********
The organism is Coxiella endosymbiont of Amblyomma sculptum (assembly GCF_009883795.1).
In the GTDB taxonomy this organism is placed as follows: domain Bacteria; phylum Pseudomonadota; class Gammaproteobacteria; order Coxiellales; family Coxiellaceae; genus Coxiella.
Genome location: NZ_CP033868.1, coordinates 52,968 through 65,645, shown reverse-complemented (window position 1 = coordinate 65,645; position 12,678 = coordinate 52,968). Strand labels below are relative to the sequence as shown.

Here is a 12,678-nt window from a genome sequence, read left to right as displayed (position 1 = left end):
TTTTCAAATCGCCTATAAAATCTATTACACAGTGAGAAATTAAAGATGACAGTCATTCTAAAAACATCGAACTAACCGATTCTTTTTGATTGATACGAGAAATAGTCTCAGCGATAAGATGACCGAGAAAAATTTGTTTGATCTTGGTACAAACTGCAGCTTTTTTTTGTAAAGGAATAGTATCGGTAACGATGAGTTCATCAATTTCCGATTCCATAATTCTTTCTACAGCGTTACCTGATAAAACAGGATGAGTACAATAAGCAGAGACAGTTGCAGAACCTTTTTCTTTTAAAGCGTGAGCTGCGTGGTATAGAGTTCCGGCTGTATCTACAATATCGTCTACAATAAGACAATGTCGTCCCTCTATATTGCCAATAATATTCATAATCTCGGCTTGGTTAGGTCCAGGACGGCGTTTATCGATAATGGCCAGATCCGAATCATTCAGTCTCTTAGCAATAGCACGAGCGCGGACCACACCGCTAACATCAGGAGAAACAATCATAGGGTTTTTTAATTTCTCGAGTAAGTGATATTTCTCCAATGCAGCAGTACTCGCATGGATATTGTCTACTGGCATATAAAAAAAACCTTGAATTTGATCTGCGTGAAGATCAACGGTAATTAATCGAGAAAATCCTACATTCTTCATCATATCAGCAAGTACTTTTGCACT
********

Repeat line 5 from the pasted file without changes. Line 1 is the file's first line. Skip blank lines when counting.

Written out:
TTTTCAAATCGCCTATAAAATCTATTACACAGTGAGAAATTAAAGATGACAGTCATTCTAAAAACATCGAACTAACCGATTCTTTTTGATTGATACGAGAAATAGTCTCAGCGATAAGATGACCGAGAAAAATTTGTTTGATCTTGGTACAAACTGCAGCTTTTTTTTGTAAAGGAATAGTATCGGTAACGATGAGTTCATCAATTTCCGATTCCATAATTCTTTCTACAGCGTTACCTGATAAAACAGGATGAGTACAATAAGCAGAGACAGTTGCAGAACCTTTTTCTTTTAAAGCGTGAGCTGCGTGGTATAGAGTTCCGGCTGTATCTACAATATCGTCTACAATAAGACAATGTCGTCCCTCTATATTGCCAATAATATTCATAATCTCGGCTTGGTTAGGTCCAGGACGGCGTTTATCGATAATGGCCAGATCCGAATCATTCAGTCTCTTAGCAATAGCACGAGCGCGGACCACACCGCTAACATCAGGAGAAACAATCATAGGGTTTTTTAATTTCTCGAGTAAGTGATATTTCTCCAATGCAGCAGTACTCGCATGGATATTGTCTACTGGCATATAAAAAAAACCTTGAATTTGATCTGCGTGAAGATCAACGGTAATTAATCGAGAAAATCCTACATTCTTCATCATATCAGCAAGTACTTTTGCACT